Father-and-son combo Andrew Meyer ’71 and Jake Meyer ’08 couldn’t be more different at first glance. The first thing you notice is the height (Jake is well over 6 feet, and his father, well, isn’t). Andrew swam sprints for Bucknell, while Jake was a shot putter for the Bison. But they share the
same gummy smile and a shockingly similar résumé.
Andrew was an overnight success at Bucknell. He was
a key member of the concert committee and charmed the
Grateful Dead, Jefferson Airplane and others into stopping
by Lewisburg. Eventually, A&M Records called to figure
out the identity of this 20-year-old who kept changing their
tour schedules. Andrew graduated with a job awaiting him at
A&M Records. There he started A&M Films and went on
to produce movies such as The Breakfast Club, directed by a
little-known talent named John Hughes — whom Andrew
discovered — and Fried Green Tomatoes.
Like his father, Jake packed up his car and drove cross-country to LA after graduation. He landed in advertising,
where he partnered with Paramount Studios, Relativity,
Lionsgate, Open Road, A24 and Focus Features to launch
their media-buying campaigns on digital. The Meyer boys
just seem to do well with the studios.
Both think that this is more than just dumb luck. “As
an English major at Bucknell I learned the importance of
efficiency and clarity in writing,” Andrew says. “My professors
were always cutting back my indulgent prose, forcing me to
focus on the core of the story and teaching me how to tell the
story in a concise way so the reader would stay engaged. This
is especially critical in writing a screenplay because every line
costs money to shoot. My Bucknell English professors taught
me those skills.”
Jake offers a less technical explanation: “In Hollywood
you can either build relationships or you can’t. From the
very beginning, I had professors like Shara McCallum and
Tameka Cage, who would sit us in a room and challenge us
to communicate. Whether in writing, discussion or face-to-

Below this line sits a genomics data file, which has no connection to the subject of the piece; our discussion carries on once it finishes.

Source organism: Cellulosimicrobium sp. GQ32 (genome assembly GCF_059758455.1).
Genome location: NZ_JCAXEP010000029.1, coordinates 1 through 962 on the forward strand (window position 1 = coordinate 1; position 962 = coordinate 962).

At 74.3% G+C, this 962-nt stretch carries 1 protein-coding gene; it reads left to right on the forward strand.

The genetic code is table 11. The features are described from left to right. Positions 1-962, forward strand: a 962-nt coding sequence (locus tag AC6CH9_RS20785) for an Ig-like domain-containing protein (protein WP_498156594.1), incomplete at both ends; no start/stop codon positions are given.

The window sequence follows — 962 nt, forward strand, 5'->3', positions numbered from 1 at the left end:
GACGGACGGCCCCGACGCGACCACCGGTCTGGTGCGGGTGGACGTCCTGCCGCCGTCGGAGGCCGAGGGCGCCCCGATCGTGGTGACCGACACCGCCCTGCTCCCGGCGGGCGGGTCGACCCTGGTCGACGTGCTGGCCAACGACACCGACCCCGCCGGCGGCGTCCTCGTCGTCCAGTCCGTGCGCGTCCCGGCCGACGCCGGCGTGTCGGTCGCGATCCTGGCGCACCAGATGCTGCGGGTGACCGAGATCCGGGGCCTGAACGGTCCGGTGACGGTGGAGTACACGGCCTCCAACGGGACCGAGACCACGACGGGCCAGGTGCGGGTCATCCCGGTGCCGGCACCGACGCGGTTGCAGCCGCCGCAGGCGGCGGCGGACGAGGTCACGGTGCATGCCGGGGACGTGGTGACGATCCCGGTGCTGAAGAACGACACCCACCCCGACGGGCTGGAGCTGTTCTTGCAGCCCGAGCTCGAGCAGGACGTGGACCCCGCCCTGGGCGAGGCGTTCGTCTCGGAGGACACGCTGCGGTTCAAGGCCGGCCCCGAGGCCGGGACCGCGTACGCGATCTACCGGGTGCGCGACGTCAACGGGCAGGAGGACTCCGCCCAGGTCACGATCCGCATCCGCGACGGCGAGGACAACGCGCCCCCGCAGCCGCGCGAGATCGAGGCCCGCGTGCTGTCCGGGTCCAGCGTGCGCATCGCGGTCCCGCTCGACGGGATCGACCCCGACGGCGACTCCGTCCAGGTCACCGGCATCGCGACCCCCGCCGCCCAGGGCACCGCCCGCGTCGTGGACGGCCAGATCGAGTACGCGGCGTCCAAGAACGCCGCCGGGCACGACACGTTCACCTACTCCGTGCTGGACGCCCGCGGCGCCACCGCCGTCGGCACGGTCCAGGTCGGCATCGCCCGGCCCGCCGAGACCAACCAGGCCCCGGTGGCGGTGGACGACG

face with a professor, we had to be capable of making a clear
point. If you’re someone who can walk into an executive’s
office and explain what you need without wasting 30 minutes
of their time, then you’re going to go far.”
Bucknell represents a lot of good memories for the father/
son team. Andrew reminisces about how he’d walk away from
the concerts in the ’60s with bags of money he had to keep
under his bed until the
banks opened the next day.
And both agree that one of
the best days of their lives
was when Andrew pulled
Jake out of his high-school
classroom to give him his
acceptance letter to
Bucknell. Being able to share that excitement as a family
tradition was an exhilarating feeling.
Ultimately, the duo says they never would have had their
Hollywood success if it weren’t for their years in the Carnegie
and Vaughan Literature buildings, where their English classes
met. The time they spent there prepared them for working in
Hollywood. While they’ve never worked together on a movie
(which seems strange), maybe their first tandem effort could
be about Bucknell. The blue-and-orange sunsets look ready
for their closeup.
Andrew Meyer ’71 is a professor at Savannah College of Art and Design.
He is preparing a feature film to be shot this summer. Jake Meyer ’08 has
launched more than 20 national feature films, including Spotlight, Dirty
Grandpa and Dope.
Hear Andrew Meyer talk about producing The Breakfast Club at
bucknell.edu/bmagazine or download the Bucknell Magazine app.
From Bucknell to
Father and son parlayed their English
majors into Holly wood success.
By Andrew Meyer ’71 and Jake Meyer ’08
a lot of good
memories for the
Jake Meyer (left) and Andrew Meyer at
the 30-year-anniversary celebration of
The Breakfast Club in Los Angeles.